UB sophomores try to do more with (sopho)MORE House
A group of about 10 students sits around a large table in the Intercultural and Diversity Center on the second floor of the Student Union while instructor Terri Budek assigns the homework for the week. But the homework students do in this class isn’t research papers or textbook assignments; they’re volunteering efforts and trips to indoor trampoline parks.
(sopho)MORE House is a living and learning class for sophomores living in Greiner Hall. The class is taught once a week in the Intercultural and Diversity Center and aims to teach sophomore students about leadership, diversity and being involved in their community and on campus. Students take the class as a two-part installment in the fall and the spring.
Students said the class has given them the opportunity to work on their leadership, communication and teambuilding skills. Students in the program also volunteer in the community, including working with Re-Tree Buffalo to plant trees in the University Heights.
“It’s all about service and learning, so we’re all interested in volunteering on campus, getting involved and getting to know people,”said Andrew Sweetman, asophomore biological sciences major. “I really like to volunteer. It’s something that I’m passionate about, and this was a great opportunity because we do it as a group.”
The program was started in 2012 with the goal to enhance the sophomore experience. The class is intended to teach students to have more of an appreciation for the university and become a better citizen and leader.
Students take free trips and retreats throughout the year. Students have gone to Sky Zone, where they participate in team building activities such as ropes courses, and to the local YMCA campsites to have an overnight retreat.
A lot of the students in the program come from small towns, so the program aims to integrate students with different cultural backgrounds.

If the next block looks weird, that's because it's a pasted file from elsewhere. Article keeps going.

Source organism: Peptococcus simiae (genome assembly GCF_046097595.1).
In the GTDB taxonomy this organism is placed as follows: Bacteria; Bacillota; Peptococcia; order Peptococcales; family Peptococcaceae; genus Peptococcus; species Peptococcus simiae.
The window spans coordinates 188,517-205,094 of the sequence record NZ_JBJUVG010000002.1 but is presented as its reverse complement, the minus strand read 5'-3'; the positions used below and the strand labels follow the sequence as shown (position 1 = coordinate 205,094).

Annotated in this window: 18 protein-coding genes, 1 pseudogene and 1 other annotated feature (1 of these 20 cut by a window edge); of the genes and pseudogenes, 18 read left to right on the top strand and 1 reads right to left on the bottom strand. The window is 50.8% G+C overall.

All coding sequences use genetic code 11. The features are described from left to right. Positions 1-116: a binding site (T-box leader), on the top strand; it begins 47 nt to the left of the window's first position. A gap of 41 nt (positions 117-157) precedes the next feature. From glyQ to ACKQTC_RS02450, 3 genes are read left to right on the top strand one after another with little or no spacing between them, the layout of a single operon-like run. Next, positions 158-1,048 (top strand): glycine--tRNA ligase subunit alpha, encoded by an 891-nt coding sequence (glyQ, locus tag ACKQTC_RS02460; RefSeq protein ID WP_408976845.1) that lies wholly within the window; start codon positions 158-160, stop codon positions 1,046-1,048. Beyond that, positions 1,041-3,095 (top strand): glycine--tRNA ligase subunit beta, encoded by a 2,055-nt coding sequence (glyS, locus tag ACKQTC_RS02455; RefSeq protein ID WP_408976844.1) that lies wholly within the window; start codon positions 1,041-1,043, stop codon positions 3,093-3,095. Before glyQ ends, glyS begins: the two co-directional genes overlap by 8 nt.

“The goal is to have a sense of family and bring together students who wouldn’t necessarily have met because they have different majors, course loads and personalities. It’s kind of like a breath of fresh air,” said Christy Krawczyk, co-instructor of (sopho)MORE House and a graduate student in the office of Student Engagement. “You’re going to grow as a person. I would consider us to be a family and I think that’s a unique thing on UB’s campus.”
Ely Cuberos, a sophomore biomedical science major, joined (sopho)MORE House to learn how to communicate better.
“I felt scared, like I was just one person, and no one was going to listen to me,” Cuberos said. “But now, I’m not afraid to speak up if I don’t like something. I can express myself.”
Students in the program have a chance for their voices to be heard during in-class group decision making.
The coursework required includes journal entries and reflection papers about the things students experience and read in the class. For one assignment, students set up a mock TED talk and each discussed what leadership meant to them. For another assignment, students picked an initiative they want to address and educate others about it and how they can bring about change.
(sopho)MORE students must enroll in the two-credit Interpersonal Skills for Leading and Serving (UBE 110) course in the fall, which teaches students about leadership, diversity and being involved in their community and on campus.
In the spring, students take Leadership Practicum (UBE 496) – a one-credit course that teaches students how to make positive changes within their community.
The program is competitive, with only 16 spots available. Students are required to have an informal interview with Budek, an associate director in the Intercultural and Diversity Center, assistant director of Student Life and co-instructor of (sopho)MORE House. Budek said she chooses qualified students who will have something to contribute to their community. Students must apply on UB Linked, provide solid references and take personality tests.
Budek said students should join because they “learn how to do more with their time at UB.”
“You get to learn about yourself and the type of leader you want to be,” she said.
Jashonda Williams is a news staff writer. You can reach her at firstname.lastname@example.org